Young, Brigham 
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Time Period
6/1/1801  - 8/29/1877
Description
Brigham Young was very loyal to Joseph Smith, the founder of the Church of Jesus Christ of Latter-day Saints (LDS). After converting to Mormonism in 1832, he became one of Smith’s most valued advisors, serving on councils and leading Mormons from Missouri to Illinois after Smith was murdered in prison. He succeeded Smith as the second LDS president.

Young is responsible for the prosperity and growth of Mormonism in two ways. First, he led an exodus of persecuted Mormons to present-day Utah (1846-1847). Second, he oversaw international mission work, which helped increase church membership to approximately 150,000 by 1877.

Critics have noted his controversial history of plural marriage, ban on African-American priesthood, tacit support for slavery, and wars with the American government. In any case, Young is one of the most influential leaders in LDS history and is directly responsible for the expansion of Mormonism to the American West and overseas.
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Narrative
Brigham Young (1801-1877) was very loyal to Joseph Smith, the founder of the Church of Jesus Christ of Latter-day Saints (LDS). Living 40 miles away from Smith, he converted from Methodism to Mormonism after believing that Smith was a prophet and the Book of Mormon was divine. He became one of Smith’s most valued advisors, serving on councils and leading the Mormons from Missouri to Illinois during Smith’s imprisonment. He became the second LDS president after Smith was murdered in prison. Smith's first wife, Emma, and other members split off and formed the Reorganized Church of Jesus Christ of Latter Day Saints, for they believed that Smith’s successor should come from his bloodline and disagreed with Young’s approval of plural marriage.

Brigham Young is famously known for leading an exodus of Mormons to "Deseret," later known as Utah. This journey began in 1846, only a couple years after Brigham Young was named Joseph Smith’s successor. The exodus of Mormons was likened to the Hebrew exodus out of Egypt, and Young is viewed as an "American Moses" because of his brave leadership. Utah itself was viewed as a Mormon "Zion" and the Mormons were God’s "chosen people." Young became governor in 1849 and Utah was officially incorporated into the United States as a territory in 1850. The government became theocratic and the authority of Young was interpreted as divinely willed.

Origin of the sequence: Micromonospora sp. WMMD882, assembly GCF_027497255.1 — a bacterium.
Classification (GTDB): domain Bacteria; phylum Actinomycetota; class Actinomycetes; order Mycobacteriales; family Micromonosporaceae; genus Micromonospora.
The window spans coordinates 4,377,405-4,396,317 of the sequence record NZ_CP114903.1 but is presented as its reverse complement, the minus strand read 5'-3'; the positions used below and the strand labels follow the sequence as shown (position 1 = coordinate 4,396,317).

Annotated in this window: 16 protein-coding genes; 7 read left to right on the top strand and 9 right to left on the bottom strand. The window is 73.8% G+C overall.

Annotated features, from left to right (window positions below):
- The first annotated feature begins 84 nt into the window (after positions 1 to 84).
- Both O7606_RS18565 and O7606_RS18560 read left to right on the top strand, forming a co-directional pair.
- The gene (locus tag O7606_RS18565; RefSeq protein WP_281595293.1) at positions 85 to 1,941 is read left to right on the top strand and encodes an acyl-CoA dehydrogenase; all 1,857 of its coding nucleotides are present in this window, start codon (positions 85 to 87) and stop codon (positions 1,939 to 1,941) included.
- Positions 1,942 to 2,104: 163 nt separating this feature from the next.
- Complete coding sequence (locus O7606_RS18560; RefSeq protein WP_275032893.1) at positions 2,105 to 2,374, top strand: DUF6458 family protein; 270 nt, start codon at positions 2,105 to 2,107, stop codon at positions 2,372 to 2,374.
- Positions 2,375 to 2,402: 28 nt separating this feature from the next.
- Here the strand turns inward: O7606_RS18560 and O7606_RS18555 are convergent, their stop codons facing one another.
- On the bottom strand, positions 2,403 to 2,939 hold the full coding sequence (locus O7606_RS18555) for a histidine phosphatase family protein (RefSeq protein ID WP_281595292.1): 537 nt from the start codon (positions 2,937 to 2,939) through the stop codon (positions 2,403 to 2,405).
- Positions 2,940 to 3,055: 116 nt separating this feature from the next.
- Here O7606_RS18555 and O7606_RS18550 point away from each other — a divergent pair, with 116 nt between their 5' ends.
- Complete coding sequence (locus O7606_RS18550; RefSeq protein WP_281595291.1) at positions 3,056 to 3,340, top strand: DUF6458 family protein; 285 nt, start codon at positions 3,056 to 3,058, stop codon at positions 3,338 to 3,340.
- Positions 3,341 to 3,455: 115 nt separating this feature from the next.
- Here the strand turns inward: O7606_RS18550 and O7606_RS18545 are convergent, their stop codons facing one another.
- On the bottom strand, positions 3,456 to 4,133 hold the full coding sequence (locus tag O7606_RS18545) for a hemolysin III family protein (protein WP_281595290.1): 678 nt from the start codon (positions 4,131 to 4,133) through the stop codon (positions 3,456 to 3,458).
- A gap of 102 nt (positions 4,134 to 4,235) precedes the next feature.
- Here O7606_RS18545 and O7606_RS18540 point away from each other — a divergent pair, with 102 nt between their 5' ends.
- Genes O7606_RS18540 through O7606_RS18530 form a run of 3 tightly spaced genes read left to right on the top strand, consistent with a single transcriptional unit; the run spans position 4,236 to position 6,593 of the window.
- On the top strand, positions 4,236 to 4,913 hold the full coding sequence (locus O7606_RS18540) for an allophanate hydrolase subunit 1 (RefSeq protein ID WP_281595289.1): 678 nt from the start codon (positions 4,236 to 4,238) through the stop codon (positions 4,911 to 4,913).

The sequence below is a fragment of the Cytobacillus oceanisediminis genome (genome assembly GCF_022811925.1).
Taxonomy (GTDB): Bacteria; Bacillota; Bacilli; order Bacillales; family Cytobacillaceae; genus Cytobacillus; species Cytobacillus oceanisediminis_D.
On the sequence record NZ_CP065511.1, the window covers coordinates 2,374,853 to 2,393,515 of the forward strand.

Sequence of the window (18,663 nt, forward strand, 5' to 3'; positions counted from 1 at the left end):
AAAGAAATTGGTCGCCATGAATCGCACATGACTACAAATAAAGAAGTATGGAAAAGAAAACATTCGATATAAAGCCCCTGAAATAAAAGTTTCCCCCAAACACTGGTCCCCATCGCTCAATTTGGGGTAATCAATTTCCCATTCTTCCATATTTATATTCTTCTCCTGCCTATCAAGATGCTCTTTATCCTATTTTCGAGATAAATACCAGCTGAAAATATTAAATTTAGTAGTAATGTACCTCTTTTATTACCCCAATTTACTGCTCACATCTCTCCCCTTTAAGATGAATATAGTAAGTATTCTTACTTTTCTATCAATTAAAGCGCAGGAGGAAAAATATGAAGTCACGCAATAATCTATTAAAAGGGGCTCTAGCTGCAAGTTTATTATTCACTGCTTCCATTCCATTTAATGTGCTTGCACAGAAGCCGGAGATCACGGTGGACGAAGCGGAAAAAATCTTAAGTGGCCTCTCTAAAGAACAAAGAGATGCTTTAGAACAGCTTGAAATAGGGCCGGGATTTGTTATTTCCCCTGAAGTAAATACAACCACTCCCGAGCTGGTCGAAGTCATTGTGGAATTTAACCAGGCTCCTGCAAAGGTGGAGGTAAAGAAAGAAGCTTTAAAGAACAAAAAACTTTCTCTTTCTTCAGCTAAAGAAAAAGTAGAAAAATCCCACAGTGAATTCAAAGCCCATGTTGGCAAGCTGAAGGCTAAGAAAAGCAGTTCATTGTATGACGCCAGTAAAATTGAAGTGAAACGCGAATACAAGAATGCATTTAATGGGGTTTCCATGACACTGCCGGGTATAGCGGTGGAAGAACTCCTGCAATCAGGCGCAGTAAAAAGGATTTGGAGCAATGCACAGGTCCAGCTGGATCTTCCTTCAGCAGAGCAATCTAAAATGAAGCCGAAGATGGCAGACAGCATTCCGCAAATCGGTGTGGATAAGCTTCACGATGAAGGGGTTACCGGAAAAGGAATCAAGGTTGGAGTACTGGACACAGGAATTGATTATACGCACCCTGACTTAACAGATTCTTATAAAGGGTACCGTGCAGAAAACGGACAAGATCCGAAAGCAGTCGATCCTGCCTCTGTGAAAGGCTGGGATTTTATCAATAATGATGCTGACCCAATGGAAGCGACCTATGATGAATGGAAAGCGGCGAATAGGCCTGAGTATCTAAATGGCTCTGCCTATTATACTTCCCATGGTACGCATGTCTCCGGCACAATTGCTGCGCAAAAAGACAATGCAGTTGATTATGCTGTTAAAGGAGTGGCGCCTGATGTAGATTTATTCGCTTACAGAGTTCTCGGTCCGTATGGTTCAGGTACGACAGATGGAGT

In addition, he oversaw international mission work to places like Canada and England, which increased church growth to approximately 150,000 members at the time of his death in 1877.

Critics of Young point to his acceptance of "plural marriage" in the LDS church and his marriage to 55 different women as evidence of lechery. The banishment of African-Americans from priesthood and tacit support for slavery in Utah has been a controversial aspect of Mormon history. Both issues of plural marriage and slavery led President James Buchanan to attempt removing Young from his governorship in Utah, but Young stood his ground and prevailed. Relations between Mormons and non-Mormons reached a low point when Mormons murdered more than 100 non-Mormons, who were passing through southern Utah in a wagon train, in what is famously known as the "Mountain Meadows massacre."

Young is one of the most influential leaders in LDS history and is directly responsible for the expansion of Mormonism to the American West and overseas.
Religious Groups
Timeline Entries for the same religious group Latter-day Saints Family (Mormonism)
Latter-day Saints Family (Mormonism): Other ARDA Links

Events
Utah
Morrill Anti-Bigamy Act
Utah Mormon War
Photographs

Brigham Young portrait- Internet Archive- from Life of Brigham Young by Edward W. Tullidge

Brigham Young and his wives- Internet Archive- from Brigham Young and his Mormon Empire by Frank J. Cannon and George L. Knapp

Brigham Young portrait- US History Images

Brigham Young portrait- Internet Archive- from Brigham Young and his Mormon Empire by Frank J. Cannon and George L. Knapp
Book/Journal Source(s)
Queen, Edward, Stephen Prothero and Gardiner Shattuck, 1996. The Encyclopedia of American Religious History. New York: Facts on File.
Web Page Contributor
Benjamin T. Gurrentz
Affliated with: Pennsylvania State University, Ph.D. in Sociology

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